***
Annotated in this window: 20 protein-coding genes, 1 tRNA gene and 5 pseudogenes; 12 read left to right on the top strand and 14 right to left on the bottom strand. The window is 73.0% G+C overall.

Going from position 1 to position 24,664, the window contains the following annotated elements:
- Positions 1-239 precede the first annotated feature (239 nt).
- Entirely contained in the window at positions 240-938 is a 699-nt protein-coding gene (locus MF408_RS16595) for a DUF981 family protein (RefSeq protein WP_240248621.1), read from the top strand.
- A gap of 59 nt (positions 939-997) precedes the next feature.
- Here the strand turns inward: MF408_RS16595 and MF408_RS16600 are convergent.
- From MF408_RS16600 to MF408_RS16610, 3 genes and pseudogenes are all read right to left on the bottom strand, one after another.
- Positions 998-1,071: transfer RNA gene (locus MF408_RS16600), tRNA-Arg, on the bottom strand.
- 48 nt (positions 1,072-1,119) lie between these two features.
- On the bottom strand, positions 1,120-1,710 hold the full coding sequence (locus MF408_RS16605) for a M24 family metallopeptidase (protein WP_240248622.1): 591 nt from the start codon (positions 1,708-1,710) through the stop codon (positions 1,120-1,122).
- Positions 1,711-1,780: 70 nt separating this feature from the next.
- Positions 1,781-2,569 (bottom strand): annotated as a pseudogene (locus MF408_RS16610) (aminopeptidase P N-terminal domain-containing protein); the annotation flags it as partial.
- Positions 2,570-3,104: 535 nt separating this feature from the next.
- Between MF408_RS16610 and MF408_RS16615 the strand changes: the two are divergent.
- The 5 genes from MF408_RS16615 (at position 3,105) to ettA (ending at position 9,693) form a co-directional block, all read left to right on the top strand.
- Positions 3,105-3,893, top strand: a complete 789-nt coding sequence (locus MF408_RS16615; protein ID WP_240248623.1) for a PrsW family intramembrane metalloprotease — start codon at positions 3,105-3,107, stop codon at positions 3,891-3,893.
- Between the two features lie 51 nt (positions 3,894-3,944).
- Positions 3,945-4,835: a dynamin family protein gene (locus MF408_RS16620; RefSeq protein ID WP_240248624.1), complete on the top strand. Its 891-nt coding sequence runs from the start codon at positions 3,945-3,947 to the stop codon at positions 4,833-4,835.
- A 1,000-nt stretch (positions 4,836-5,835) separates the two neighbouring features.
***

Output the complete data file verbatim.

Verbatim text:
Annotated in this window: 20 protein-coding genes, 1 tRNA gene and 5 pseudogenes; 12 read left to right on the top strand and 14 right to left on the bottom strand. The window is 73.0% G+C overall.

Going from position 1 to position 24,664, the window contains the following annotated elements:
- Positions 1-239 precede the first annotated feature (239 nt).
- Entirely contained in the window at positions 240-938 is a 699-nt protein-coding gene (locus MF408_RS16595) for a DUF981 family protein (RefSeq protein WP_240248621.1), read from the top strand.
- A gap of 59 nt (positions 939-997) precedes the next feature.
- Here the strand turns inward: MF408_RS16595 and MF408_RS16600 are convergent.
- From MF408_RS16600 to MF408_RS16610, 3 genes and pseudogenes are all read right to left on the bottom strand, one after another.
- Positions 998-1,071: transfer RNA gene (locus MF408_RS16600), tRNA-Arg, on the bottom strand.
- 48 nt (positions 1,072-1,119) lie between these two features.
- On the bottom strand, positions 1,120-1,710 hold the full coding sequence (locus MF408_RS16605) for a M24 family metallopeptidase (protein WP_240248622.1): 591 nt from the start codon (positions 1,708-1,710) through the stop codon (positions 1,120-1,122).
- Positions 1,711-1,780: 70 nt separating this feature from the next.
- Positions 1,781-2,569 (bottom strand): annotated as a pseudogene (locus MF408_RS16610) (aminopeptidase P N-terminal domain-containing protein); the annotation flags it as partial.
- Positions 2,570-3,104: 535 nt separating this feature from the next.
- Between MF408_RS16610 and MF408_RS16615 the strand changes: the two are divergent.
- The 5 genes from MF408_RS16615 (at position 3,105) to ettA (ending at position 9,693) form a co-directional block, all read left to right on the top strand.
- Positions 3,105-3,893, top strand: a complete 789-nt coding sequence (locus MF408_RS16615; protein ID WP_240248623.1) for a PrsW family intramembrane metalloprotease — start codon at positions 3,105-3,107, stop codon at positions 3,891-3,893.
- Between the two features lie 51 nt (positions 3,894-3,944).
- Positions 3,945-4,835: a dynamin family protein gene (locus MF408_RS16620; RefSeq protein ID WP_240248624.1), complete on the top strand. Its 891-nt coding sequence runs from the start codon at positions 3,945-3,947 to the stop codon at positions 4,833-4,835.
- A 1,000-nt stretch (positions 4,836-5,835) separates the two neighbouring features.